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Why can't I process food at 10 lbs pressure in my dial gauge canner, instead of 11 lbs pressure, if I live between 0 and 1000 feet of altitude? I notice that it's alright to can in a weighted gauge canner at 10 lbs pressure if you live between 0 and 1000 feet.

USDA has determined that it is necessary to can at 10.5 lbs. pressure at 0 to 1000 feet of altitude to destroy botulism-causing bacteria, not 10 lbs. This corresponds to 240 degrees F. inside the pressure canner. This was rounded to 11 lbs. in dial gauge canners to avoid the confusion of half-pound recommendations. Weighted gauge canners are already machined to operate at 10.5 lbs. as a built-in-safety factor when they are set at 10 lbs. Since dial gauges at 11 lbs. have the extra half-pound pressure, it is safe to can up to 2000 feet altitude at 11 lbs. pressure. Weighted gauges set at 10 lbs. (really 10.5) are only safe for altitudes up to 1000 feet. Above 1000 feet, they must be set at 15 lbs. pressure. This is the main drawback of weighted gauge canners; they cannot be specifically corrected for altitude.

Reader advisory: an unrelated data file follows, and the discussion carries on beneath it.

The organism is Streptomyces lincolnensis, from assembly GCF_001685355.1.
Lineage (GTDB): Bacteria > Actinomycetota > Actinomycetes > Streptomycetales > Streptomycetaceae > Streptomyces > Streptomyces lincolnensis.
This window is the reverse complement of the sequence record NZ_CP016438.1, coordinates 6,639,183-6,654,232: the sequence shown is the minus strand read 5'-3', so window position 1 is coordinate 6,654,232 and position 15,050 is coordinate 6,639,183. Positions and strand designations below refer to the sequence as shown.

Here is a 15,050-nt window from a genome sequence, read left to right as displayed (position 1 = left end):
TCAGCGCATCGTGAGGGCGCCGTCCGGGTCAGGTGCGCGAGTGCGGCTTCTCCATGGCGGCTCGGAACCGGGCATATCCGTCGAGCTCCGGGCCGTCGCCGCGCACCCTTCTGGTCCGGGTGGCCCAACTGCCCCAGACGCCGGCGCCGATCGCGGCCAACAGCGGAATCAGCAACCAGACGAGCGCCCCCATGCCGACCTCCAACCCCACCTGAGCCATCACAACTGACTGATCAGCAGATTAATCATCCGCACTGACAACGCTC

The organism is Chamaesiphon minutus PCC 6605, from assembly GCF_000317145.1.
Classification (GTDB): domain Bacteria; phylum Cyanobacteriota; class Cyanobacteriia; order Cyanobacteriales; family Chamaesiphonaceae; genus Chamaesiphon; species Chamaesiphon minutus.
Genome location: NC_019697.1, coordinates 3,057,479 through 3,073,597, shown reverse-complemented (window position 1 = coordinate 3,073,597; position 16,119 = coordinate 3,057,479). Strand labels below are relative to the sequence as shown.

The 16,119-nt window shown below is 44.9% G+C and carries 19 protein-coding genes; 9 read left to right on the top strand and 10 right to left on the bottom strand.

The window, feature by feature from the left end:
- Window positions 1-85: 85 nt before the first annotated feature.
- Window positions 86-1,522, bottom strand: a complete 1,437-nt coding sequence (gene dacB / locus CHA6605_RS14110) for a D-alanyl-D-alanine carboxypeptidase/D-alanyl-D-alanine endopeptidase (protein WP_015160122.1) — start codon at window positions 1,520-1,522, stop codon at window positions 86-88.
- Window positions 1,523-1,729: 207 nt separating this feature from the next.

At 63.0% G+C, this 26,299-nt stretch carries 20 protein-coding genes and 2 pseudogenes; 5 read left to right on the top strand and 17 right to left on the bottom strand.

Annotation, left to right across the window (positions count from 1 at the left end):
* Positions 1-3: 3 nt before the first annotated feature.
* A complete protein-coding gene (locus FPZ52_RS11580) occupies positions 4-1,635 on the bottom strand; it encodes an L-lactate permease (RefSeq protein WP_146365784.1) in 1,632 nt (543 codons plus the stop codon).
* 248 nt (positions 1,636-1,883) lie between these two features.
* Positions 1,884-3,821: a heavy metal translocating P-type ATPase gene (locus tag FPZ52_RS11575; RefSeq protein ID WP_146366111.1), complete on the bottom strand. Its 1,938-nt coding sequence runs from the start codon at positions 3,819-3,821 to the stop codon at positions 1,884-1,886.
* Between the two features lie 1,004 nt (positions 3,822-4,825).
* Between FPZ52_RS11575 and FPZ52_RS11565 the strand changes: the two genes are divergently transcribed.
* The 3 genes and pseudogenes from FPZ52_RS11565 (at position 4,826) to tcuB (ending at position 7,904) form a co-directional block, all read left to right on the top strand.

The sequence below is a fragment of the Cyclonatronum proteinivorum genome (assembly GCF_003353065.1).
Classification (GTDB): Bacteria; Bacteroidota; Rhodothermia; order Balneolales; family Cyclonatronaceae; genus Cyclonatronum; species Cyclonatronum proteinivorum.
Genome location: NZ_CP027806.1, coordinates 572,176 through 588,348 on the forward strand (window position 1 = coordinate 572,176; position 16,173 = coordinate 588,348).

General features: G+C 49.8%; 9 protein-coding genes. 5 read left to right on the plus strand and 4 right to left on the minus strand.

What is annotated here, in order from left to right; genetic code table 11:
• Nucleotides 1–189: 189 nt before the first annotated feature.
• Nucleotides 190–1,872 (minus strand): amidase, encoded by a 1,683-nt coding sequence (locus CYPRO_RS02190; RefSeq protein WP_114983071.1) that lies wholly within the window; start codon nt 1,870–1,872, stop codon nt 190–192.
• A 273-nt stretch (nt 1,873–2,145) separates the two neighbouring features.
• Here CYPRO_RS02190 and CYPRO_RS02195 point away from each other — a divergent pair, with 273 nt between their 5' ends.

Last update: Tuesday, May 05, 2009



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